65-95, 3 game losing streak
WinRed Sox6
W: Daisuke Matsuzaka (4-6)
H: Billy Wagner (6)
H: Ramon Ramirez (12)
93-67, 2 game winning streak
Highlights: The Japanese borrowed the English term “general manager” and use it to describe their Theo Epsteins and Dave Dombrowskis. Usually they abbreviate it as “GM,” using the Roman majuscules as we do. Two MLB general managers were recently fired: Kevin Towers (formerly of the Padres) and J.P. Ricciardi (Toronto as of late).

If Rogers Communications, the corporation that owns the Blue Jays, have smart leadership they would hire Kevin Towers. Similarly, if the Padres wanted to reinvigorate their franchise they would nab Kim Ng.

The San Diego club was dumb enough to axe one of the most talented baseball executives in the majors in Towers even though he followed former owner John Moores’s directives to slash payroll because of his rancorous divorce. Moores had to sell his stake in the team to Jeff Moorad because of the marital split. It seems unlikely that the Moorad Group would risk further controversy by hiring the first female general manager in history.

Theo Epstein’s hiring was somewhat controversial because he was the youngest person hired for such a position at the time. Two world championships later it seems silly to think that his age was ever a factor; hopefully the same will be true for Ng.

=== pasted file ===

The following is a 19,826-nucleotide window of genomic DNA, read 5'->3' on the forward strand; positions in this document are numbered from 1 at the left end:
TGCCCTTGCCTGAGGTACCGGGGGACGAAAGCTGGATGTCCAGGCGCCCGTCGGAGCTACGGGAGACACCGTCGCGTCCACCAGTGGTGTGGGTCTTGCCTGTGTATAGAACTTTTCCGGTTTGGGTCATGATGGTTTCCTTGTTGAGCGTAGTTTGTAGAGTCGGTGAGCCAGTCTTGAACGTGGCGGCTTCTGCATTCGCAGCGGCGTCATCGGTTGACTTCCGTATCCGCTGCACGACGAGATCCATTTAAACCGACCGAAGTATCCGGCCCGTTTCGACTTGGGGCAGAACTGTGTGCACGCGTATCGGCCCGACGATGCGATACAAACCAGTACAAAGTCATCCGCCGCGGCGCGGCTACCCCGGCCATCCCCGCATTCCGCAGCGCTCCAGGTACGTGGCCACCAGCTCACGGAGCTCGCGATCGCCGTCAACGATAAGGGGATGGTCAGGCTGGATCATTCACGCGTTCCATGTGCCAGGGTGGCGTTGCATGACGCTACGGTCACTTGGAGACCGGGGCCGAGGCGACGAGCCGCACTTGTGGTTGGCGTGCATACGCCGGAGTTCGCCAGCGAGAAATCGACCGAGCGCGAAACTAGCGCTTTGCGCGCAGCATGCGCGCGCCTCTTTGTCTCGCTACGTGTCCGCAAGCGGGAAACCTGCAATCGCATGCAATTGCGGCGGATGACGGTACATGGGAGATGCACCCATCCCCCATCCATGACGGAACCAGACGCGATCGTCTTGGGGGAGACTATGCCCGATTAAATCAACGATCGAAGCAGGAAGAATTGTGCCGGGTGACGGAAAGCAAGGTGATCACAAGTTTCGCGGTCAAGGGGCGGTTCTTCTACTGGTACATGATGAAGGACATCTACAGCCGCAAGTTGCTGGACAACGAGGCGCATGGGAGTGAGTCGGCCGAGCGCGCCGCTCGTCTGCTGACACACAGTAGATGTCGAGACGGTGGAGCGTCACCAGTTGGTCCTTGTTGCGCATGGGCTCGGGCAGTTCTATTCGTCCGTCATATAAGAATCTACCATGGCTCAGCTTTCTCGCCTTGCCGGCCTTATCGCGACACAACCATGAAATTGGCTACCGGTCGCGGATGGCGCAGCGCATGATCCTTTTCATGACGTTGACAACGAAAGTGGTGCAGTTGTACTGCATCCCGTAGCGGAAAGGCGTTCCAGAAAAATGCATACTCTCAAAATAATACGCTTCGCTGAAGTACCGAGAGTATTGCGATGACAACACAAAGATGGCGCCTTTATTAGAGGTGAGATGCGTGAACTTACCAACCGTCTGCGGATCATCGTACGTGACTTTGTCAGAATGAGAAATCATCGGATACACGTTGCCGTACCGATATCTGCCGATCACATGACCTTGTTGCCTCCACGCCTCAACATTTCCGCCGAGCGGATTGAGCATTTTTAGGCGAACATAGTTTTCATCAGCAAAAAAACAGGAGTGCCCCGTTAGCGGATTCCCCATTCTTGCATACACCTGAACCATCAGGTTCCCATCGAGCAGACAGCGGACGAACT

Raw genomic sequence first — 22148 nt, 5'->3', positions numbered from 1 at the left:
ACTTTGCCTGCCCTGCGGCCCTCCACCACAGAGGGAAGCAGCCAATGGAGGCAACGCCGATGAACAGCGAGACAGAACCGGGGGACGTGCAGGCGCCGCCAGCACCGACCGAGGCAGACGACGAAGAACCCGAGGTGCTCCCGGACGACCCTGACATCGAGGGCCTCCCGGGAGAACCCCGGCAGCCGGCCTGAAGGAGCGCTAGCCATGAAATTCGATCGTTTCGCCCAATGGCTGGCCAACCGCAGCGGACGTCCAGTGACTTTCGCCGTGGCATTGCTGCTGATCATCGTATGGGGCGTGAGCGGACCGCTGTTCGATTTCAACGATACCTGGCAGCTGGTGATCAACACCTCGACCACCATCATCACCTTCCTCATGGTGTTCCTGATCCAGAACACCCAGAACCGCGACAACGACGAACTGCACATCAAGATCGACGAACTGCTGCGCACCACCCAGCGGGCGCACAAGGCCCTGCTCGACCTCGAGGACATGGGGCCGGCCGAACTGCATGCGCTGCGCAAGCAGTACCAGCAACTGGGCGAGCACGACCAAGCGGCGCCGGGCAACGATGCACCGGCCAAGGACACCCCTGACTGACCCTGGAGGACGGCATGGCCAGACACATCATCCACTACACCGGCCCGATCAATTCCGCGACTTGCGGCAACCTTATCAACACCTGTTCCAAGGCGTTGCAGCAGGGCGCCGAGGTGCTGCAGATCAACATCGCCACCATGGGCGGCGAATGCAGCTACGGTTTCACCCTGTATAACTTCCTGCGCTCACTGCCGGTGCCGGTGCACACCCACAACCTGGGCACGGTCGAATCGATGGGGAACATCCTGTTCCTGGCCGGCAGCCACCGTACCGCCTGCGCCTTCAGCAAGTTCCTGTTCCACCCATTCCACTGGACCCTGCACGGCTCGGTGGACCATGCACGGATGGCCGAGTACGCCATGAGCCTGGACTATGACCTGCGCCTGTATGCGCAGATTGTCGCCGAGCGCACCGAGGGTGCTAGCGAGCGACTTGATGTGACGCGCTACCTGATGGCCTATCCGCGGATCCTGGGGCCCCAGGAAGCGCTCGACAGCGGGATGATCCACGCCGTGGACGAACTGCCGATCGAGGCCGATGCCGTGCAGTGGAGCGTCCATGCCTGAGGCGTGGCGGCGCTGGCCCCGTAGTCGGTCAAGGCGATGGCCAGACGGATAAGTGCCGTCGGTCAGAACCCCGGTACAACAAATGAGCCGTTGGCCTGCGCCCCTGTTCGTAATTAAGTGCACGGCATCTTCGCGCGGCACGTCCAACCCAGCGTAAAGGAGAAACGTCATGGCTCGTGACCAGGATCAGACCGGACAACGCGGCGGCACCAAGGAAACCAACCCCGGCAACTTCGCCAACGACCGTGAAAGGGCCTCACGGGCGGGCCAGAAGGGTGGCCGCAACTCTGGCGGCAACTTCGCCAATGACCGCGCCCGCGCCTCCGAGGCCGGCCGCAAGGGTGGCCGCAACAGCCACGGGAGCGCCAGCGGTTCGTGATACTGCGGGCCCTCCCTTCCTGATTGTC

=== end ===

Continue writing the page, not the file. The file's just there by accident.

Another stanza in the epic of Daisuke Matsuzaka was written and it was more pleasant than previous strophes. The starter’s line (6 innings pitched, 5 hits, 2 earned runs, 3 walks, and 7 strikeouts) was respectable, but this was against a team that has virtually nothing to play for. The Angels, inspired by the memory of Nick Adenhart, will not be such pushovers.

Alex Gonzalez was hit by a pitch by Jeremy Sowers in the third and Kerry Wood finished the shortstop off in the eighth. The 93 MPH fastball struck Gonzalez’s right wrist, the force from the pitch as strong as the punch in the stomach felt by Red Sox fans seeing the impact. Radiographs came back negative, ensuring that Boston’s bottom of the order spark plug and defensive wiz will be able to make the playoffs.


Game 159: October 1, 2009